6 things employers need to think about before making staff redundant


The BBC news report yesterday that Citizens Advice is now receiving calls seeking redundancy advice once every two minutes is staggering.

We talked to Society Matters’ employment and discrimination specialist Richard Owen, who has over 40 years’ experience of advising and tribunal representation in employment and discrimination cases, to get his thoughts on what employers need to be thinking about if they are considering making staff redundant, particularly when people are returning from furlough.

Here are the top 6 pieces of advice Richard would offer to employers to ensure they don’t fall foul of their legal responsibilities to their staff during these difficult times:


1. Plan ahead

It is now essential that employers start to plan ahead. Make sure you have a clear business strategy including processes, paperwork, timetables and the right people in place to manage the redundancies. To give you a hand if you need it, Society Matters’ employment law team has prepared a checklist of things employers need to think about before making redundancies. Click here to request a copy now.

2. Think about your core business functions first

It really is advisable to decide from the outset which employees and/or roles are essential for the continuation of the core business function, including possible merging of roles, restructuring of departments and teams. Carefully consider any options for changing the operation of the business to minimise redundancies (such as homeworking, flexible hours, reduced hours, alternate or rotating shift patterns). Also consider asking for voluntary redundancies – this might help you to reduce your staff numbers to acceptable levels (although you may also risk losing people from core roles, so make sure you have your criteria set out first before you go for this option).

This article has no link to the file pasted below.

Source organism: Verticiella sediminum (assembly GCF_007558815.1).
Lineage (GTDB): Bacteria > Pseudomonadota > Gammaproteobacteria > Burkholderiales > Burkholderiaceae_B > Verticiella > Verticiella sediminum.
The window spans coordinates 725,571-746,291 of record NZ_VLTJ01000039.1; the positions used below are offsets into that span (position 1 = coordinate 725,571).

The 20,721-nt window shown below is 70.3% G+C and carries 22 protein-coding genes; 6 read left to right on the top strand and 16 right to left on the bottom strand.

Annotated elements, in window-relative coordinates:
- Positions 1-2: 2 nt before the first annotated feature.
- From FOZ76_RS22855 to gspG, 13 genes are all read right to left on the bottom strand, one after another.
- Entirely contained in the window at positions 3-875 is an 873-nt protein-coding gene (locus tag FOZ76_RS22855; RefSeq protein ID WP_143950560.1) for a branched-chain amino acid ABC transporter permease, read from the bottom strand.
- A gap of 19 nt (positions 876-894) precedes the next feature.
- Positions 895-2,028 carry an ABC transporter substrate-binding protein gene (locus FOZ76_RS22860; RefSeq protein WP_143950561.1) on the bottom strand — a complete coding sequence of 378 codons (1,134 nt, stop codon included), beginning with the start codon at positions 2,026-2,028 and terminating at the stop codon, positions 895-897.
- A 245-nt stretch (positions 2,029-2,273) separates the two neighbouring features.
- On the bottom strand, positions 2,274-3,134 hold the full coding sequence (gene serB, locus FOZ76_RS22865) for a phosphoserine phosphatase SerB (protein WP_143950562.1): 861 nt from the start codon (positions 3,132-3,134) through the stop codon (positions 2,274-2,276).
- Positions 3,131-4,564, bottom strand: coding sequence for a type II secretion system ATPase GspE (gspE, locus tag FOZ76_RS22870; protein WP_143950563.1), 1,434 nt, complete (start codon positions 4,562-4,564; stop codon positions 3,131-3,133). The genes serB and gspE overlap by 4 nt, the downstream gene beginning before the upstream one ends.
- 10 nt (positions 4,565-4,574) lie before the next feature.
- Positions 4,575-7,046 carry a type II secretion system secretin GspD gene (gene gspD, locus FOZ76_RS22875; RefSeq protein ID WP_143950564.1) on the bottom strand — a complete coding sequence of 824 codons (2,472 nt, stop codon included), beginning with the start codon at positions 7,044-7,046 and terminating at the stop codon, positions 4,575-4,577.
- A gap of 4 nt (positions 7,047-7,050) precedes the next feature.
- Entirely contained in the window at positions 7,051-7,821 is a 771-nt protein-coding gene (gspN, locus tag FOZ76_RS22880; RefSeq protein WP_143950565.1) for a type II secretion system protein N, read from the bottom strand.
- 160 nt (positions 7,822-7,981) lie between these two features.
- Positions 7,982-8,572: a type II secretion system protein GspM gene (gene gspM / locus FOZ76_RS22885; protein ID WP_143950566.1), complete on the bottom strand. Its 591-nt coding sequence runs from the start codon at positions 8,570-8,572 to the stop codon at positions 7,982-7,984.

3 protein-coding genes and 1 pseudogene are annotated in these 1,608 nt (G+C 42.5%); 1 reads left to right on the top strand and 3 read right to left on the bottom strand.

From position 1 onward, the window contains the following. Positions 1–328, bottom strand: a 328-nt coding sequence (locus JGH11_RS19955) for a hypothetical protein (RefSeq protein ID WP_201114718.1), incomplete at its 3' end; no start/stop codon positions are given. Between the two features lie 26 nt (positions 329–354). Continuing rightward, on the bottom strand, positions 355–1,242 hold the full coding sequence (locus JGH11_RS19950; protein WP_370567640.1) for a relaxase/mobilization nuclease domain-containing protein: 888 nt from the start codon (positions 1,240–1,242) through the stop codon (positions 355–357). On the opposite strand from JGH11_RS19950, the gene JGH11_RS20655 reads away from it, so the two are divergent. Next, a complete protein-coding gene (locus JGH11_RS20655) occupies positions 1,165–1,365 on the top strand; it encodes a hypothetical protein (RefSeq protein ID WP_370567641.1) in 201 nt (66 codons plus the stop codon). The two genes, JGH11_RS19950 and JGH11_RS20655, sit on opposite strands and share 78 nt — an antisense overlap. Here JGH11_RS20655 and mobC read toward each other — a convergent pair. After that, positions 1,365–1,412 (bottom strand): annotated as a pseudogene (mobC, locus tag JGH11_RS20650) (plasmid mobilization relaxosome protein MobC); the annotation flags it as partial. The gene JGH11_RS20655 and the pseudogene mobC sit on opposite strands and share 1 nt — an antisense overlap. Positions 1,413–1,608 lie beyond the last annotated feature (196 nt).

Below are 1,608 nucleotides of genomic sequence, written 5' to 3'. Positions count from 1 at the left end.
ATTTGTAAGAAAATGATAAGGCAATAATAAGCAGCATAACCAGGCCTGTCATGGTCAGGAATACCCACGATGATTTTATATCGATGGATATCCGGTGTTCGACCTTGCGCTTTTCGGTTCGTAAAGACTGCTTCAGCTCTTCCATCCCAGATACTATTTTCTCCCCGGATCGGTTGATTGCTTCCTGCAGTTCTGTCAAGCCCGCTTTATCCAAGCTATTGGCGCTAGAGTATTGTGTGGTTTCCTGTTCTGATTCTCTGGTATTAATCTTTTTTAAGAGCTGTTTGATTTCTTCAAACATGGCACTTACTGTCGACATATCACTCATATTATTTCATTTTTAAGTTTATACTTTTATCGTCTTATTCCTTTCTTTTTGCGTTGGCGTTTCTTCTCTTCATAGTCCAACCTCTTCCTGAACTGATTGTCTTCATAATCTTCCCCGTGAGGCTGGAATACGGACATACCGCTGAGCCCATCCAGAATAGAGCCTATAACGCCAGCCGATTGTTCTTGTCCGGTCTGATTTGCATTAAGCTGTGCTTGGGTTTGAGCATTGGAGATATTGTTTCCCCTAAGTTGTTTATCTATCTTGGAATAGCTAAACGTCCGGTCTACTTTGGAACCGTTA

3. Prepare your selection criteria carefully

The pool of employees to be placed at risk, and the selection and scoring criteria to be used to make your ultimate decisions, need be prepared very carefully, ensuring that the criteria are then applied fairly and consistently. You’re at liberty to choose your own criteria which should be fair and if possible objective and measurable – such as length of service, disciplinary record, absence record, skills and competencies, standards of performance, qualifications, flexibility. Just be fully prepared, for each criteria you use, to justify the scoring of employees against these criteria if challenged (that’s why you need to be as objective as you can). It can be very risky to base a score solely on someone’s verbal personal opinion.

4. Follow the legal process

It’s really important that you follow the correct procedures at all times including all stages of consultation with the affected employees, ensuring clarity and transparency throughout. Refer to ACAS website if you are unsure of the process to follow. Above all, remember that consultation is not just a tick box exercise and must be meaningful and proactive. Ensure that each employee has a fair opportunity to have their say. Remember to also consult with those employees who are not at risk but may be expected to take on additional duties as a result of redundancies. If you’re unsure it’s definitely best to seek advice from an employment law adviser before taking action.

5. Try to find alternatives to redundancy

Do everything you can during the whole process (including notice periods) to find alternatives to redundancy for each employee affected. Remember this is a legal duty. Please consider seriously any positive suggestions made by employees regarding alternative roles that they think you could offer them, as failure to do so may cause you serious problems later.

6. Keep in touch with government incentives

Finally, when considering the financial impact don’t forget the Chancellor’s announcement of a government bonus of £1000 payable to every employer for each employee taken back to work off furlough”. Details are available on the .gov website if you’d like to know more click here.


The team at Society Matters cic understands that there are difficult times ahead for employers and it is inevitable that many jobs will be lost. It is clear now that many businesses that have already lost so much are at risk of losing so much more, especially when it comes to our greatest assets which are our employees.

It is more important now than ever that we stick to the regulations and protect our employees as much as we can – they are the people who keep us moving through all our business challenges and they are the very people who will get us through this unprecedented time too. By working with your employees to find a solution to the difficulties you’re facing you could find a way through you hadn’t even considered before.

For more employment law advice from Richard Owen read this 10 point checklist for employers worried about getting back to business